"We make it fresh every day, and sell out of it every day," says Arnold.
Wild huckleberry slump, Seattle
Northwesterners are proud of their regional fruits. Especially wild huckleberries, a blueberry lookalike found all over the Cascade and Olympic Mountain ranges which, ask any Seattleite, is not a blueberry.
Smaller and more intensely flavorful than their better known cousins, huckleberries are even tastier when baked in a wild huckleberry slump -- not to be confused with a crisp or a cobbler.
"A slump is made of a softer dough that 'slumps' when you cook it," notes executive chef Pat Donahue of Anthony's Restaurants, which serves the seasonal dessert (and several huckleberry-featured cocktails) at several Northwest locations -- including Anthony's Pier 66 on the downtown Seattle waterfront.
"Anthony's slump is made of sugar, flour and heavy cream -- versus a traditional crisp or cobbler topping that is more like pie dough and made with butter," says Donahue.
Served warm in a ramekin with vanilla ice cream, the early fall favorite often reappears on Anthony's dessert menus during a sweet four-to-six-week window between January and March, depending on availability.
Tres leches cake, Houston
Secret sauce: Tres leches cake.
This sumptuously moist Latin American specialty (originally from Nicaragua) is now big all over the American South and Southwest. But its hub is Houston, where tres leches cake is the city's pride and joy dessert.
The secret, as they say, is in the sauce -- a thick "three milk" combo of heavy cream, sweetened condensed milk and evaporated milk (some versions use dulce de leche) that bathes the cake, which soaks it up like a sponge.
"People love the texture of this cake -- which is very moist and releases the liquid when it is cut, while absorbing it all without becoming soggy," says pastry chef Silvia Antunez of Houston's Ibiza Food and Wine Bar, which serves one of the more refined versions of tres leches in town -- topped with browned Italian meringue and accented with fresh-cut strawberries.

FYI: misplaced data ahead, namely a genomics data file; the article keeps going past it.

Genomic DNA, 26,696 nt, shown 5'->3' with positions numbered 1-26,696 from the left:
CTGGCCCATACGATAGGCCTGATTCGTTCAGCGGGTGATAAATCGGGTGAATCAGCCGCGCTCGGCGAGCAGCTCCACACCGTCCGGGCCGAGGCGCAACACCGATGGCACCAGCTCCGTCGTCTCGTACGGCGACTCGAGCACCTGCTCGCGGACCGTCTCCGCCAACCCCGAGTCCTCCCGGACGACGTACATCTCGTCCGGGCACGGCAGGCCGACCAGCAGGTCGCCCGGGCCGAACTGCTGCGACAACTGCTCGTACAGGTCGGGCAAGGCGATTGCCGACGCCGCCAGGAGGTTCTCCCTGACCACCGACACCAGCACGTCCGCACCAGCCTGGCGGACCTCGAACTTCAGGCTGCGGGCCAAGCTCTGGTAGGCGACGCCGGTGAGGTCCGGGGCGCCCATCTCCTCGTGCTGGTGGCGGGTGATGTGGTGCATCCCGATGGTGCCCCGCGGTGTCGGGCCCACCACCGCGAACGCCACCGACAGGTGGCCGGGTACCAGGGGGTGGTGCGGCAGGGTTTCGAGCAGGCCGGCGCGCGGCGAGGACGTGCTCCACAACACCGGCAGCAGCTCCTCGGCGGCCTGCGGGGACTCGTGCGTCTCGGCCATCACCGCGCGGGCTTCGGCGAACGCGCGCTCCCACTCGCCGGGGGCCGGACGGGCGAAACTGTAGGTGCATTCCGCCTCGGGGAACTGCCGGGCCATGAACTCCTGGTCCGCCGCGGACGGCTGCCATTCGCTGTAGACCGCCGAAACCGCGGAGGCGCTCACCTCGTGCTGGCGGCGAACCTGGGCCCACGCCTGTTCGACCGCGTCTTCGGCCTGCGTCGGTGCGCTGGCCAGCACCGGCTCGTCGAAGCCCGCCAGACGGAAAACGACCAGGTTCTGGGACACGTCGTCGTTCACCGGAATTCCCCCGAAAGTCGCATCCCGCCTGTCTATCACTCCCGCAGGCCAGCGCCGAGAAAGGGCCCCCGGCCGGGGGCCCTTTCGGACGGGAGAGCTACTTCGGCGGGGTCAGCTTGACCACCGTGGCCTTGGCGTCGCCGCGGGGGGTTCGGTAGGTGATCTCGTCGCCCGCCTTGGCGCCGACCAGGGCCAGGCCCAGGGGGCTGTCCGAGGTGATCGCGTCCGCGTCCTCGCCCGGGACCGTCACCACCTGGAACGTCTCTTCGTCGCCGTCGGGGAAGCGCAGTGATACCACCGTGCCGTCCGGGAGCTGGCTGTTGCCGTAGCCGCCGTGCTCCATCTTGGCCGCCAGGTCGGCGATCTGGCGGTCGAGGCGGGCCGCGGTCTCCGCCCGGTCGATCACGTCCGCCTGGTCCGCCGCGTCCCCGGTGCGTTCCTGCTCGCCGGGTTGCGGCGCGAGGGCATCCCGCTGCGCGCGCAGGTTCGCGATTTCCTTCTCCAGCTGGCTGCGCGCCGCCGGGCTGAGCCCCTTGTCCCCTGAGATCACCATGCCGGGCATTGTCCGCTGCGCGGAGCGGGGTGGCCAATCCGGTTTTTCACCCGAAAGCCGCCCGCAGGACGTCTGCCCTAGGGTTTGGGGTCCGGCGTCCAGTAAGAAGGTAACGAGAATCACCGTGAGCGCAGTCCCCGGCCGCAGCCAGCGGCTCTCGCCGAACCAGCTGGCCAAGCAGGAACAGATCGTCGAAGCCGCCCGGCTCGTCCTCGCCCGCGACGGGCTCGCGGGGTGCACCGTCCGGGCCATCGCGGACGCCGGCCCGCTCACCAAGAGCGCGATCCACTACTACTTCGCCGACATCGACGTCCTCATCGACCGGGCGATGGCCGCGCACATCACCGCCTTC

"The strawberry cuts the sweetness of the cake and adds a nice bit of acidity," explains Antunez.
Bread pudding souffle, New Orleans
Back in the day, bread pudding was unceremoniously spooned into bowls not so much as a rich and fancy dessert, but rather a poor and easy meal-of-sorts comprised of the three basics: eggs, milk and a leftover loaf.
Today, its most exciting, French-meringued spin-off is bread pudding souffle -- a Creole classic whipped up by the late, great Paul Prudhomme while executive chef at Commander's Palace.
"It's one of the few items that is still served here year-round and always on our menu," says Commander's Palace chef Tory McPhail.
"Paul Prudhomme developed it in honor of the restaurant's 100th anniversary in 1980 -- though we have recently learned we actually opened in 1893, not 1880."
Decades later, who's really counting anything except the extra 20 minutes it takes for the most popular dessert at the city's most time-honored restaurant to reach the table?
A light and fluffy but deceptively rich combo of day-old French bread, cinnamon, nutmeg and egg whites baked in a ramekin, the dessert wouldn't be complete with its sine qua non -- warm whiskey cream -- drizzled right in front of you.